When we last met with Canadian duo Julian Dzeko and Luis Torres, we gained insight into the beginnings of their joint musical endeavor, simply titled Dzeko & Torres. The young producers met online, began making electronic music together and were soon discovered by EDM heavyweight Tiësto. In a little more than a year’s time, the two producers have gone from industry newbies to certified professionals. Catch them September 12 at Hakkasan and September 13 at Wet Republic.
Last year, when you first started playing Las Vegas, you guys said that you never before expected to be able to play a club like Hakkasan. Now that you’ve done it a few times, does it feel more real?
Dzeko: Yeah. It’s not so much shock anymore. But it’s still sort of surreal when you walk into a room like Hakkasan and know that that’s where you’re playing that night.
What lessons have you learned from your first few years in the spotlight?
Dzeko: One of the most important things is to always be nice to people. Everybody that we know well in the industry are all really great people. If you’re an up-and-coming DJ and people start playing your songs, it’s important for you to build friendships on a personal level with those other artists. Make the effort to go and see that person play if they’re in your town or nearby.
Did you receive a lot of advice from Tiësto, or maybe somebody else, on how to navigate the industry, or did you have to learn the hard way?
Dzeko: That’s exactly why you would want to [make friends within the industry]. Since those guys have been in the industry for a longer time, they can tell you things and give you career advice. Even before Tiësto was part of our management team, he was still giving us advice on what to do and what songs to remix. When you’re in the position of a Tiësto or other big artists, those guys can tell what’s going to be the hot new song, or the hot new sound, and they’ll point you in that direction.
What’s one of the most difficult aspects of the industry that you’ve had to deal with?
Dzeko: Just getting people to actually support your music right at the beginning. It takes so long to be confident in your own music. Any other artist will tell you that, for the most part, we never feel like our tracks are done. We never really feel like our tracks are good enough. When you’re starting, and no one’s really playing your music yet, that’s a really big thing in your head. You’ve just got to be more confident in your music. Grow some confidence in your production. If you think it’s good, and it sounds kind of like other people’s music, it’s good enough.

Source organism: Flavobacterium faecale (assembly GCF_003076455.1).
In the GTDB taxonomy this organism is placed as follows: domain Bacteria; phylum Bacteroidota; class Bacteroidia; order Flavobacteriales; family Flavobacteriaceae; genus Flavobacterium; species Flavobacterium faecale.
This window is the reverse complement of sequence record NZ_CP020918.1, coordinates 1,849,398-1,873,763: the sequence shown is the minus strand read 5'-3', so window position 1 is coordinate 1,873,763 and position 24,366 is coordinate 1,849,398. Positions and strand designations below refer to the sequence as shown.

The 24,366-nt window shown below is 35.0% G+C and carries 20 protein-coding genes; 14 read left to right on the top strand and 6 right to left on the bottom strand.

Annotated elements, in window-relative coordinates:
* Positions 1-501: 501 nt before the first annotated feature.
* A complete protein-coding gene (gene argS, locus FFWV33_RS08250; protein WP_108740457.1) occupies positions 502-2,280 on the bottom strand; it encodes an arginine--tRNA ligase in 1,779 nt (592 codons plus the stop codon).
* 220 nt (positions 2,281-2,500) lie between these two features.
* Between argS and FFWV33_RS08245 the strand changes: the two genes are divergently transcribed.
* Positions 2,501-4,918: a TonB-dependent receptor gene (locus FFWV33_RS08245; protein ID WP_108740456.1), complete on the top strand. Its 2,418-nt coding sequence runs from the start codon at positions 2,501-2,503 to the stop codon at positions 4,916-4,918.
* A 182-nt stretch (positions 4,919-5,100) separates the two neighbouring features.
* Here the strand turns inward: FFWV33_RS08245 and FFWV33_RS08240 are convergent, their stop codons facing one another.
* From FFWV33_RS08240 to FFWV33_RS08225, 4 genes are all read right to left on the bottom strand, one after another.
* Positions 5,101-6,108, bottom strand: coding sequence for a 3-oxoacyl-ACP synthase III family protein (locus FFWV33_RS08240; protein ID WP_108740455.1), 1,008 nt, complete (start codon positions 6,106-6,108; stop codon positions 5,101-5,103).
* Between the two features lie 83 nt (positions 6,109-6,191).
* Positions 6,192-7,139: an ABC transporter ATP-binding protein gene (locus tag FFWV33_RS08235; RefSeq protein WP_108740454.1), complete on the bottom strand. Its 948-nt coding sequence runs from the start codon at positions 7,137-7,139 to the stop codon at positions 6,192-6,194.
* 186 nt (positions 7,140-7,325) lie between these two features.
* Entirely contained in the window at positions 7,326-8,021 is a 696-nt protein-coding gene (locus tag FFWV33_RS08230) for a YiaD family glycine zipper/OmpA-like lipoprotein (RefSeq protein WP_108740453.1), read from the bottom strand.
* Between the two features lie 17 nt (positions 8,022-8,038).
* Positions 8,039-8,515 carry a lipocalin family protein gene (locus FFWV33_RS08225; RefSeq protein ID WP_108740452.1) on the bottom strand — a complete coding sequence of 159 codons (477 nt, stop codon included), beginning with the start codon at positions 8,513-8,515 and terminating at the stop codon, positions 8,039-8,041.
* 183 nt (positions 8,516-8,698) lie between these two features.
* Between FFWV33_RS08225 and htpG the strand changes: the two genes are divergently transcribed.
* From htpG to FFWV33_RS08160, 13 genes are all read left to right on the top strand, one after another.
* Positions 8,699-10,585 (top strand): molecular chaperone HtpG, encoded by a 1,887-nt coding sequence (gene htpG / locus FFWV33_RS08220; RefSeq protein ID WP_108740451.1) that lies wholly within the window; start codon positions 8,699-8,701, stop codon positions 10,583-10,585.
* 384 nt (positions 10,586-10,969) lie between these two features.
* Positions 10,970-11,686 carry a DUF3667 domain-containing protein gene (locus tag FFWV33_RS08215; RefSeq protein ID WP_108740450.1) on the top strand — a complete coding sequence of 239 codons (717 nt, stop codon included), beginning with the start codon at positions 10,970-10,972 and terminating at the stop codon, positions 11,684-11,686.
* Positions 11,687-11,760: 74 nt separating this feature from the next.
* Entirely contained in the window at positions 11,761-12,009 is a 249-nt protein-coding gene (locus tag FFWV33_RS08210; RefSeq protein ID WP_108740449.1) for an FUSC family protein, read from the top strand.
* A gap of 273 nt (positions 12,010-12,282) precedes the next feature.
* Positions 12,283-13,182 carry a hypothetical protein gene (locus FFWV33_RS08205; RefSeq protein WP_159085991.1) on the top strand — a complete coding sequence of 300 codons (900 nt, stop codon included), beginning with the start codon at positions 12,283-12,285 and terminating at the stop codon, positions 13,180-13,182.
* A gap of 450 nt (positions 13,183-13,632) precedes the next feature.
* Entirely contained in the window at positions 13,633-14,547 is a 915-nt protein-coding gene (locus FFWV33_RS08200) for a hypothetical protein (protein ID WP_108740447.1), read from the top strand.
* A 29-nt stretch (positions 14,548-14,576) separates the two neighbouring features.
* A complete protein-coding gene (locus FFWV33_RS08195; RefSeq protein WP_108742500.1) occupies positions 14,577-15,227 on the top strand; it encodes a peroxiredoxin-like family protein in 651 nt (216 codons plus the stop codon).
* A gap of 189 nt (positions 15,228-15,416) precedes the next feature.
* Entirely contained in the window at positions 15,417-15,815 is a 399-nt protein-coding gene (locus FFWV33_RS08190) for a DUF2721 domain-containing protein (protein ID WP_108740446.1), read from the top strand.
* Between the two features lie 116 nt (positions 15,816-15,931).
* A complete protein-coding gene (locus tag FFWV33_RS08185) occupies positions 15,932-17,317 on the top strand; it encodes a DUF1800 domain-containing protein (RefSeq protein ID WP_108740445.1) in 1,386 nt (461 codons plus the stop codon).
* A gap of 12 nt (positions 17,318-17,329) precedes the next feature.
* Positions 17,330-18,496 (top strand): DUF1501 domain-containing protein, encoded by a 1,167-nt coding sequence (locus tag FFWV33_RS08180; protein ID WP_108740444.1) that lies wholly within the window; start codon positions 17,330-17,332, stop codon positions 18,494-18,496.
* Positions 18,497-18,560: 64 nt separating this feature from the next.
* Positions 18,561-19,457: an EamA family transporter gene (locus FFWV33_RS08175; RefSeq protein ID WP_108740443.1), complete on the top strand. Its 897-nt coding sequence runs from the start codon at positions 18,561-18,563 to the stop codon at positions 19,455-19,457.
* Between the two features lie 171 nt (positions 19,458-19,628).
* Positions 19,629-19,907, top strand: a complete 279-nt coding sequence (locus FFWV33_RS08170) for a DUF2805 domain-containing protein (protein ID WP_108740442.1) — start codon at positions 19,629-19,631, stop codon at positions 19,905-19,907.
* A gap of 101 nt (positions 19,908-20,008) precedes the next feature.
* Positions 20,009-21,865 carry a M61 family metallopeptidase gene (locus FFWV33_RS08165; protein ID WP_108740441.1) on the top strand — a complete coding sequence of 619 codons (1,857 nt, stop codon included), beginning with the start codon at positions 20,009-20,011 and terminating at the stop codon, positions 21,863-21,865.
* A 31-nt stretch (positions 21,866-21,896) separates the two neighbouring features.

Do you keep up with people that you meet while you’re on the road?
Dzeko: Yeah. We’ve built a bunch of relationships with either promoters or other DJs in certain cities. Every time we go somewhere, there’s going to be at least one person that we know who’ll just join us for dinner or show us something cool in that place. It’s pretty cool.
What music do you guys listen to when you’re not working?
Torres: I listen to Ed Sheeran, The Weeknd, Drake, Kendrick Lamar …
Dzeko: It depends on what I’m doing. If I’m pre-partying to go out, I’ll listen to some kind of dance music. There are a couple of chilled-out YouTube channels that I listen to quite often. I just leave them playing in the background. I don’t really know any of the artists, to be honest.
Where do you plan to go next with your careers?
Dzeko: Our goal is to keep putting out music that will do well on charts or on the radio, and eventually be able to do our own hard-ticket tour. Right now, it’s mostly clubs and festivals. Hopefully, over time, we’ll get to the point where we’re playing better time slots, maybe headlining festivals.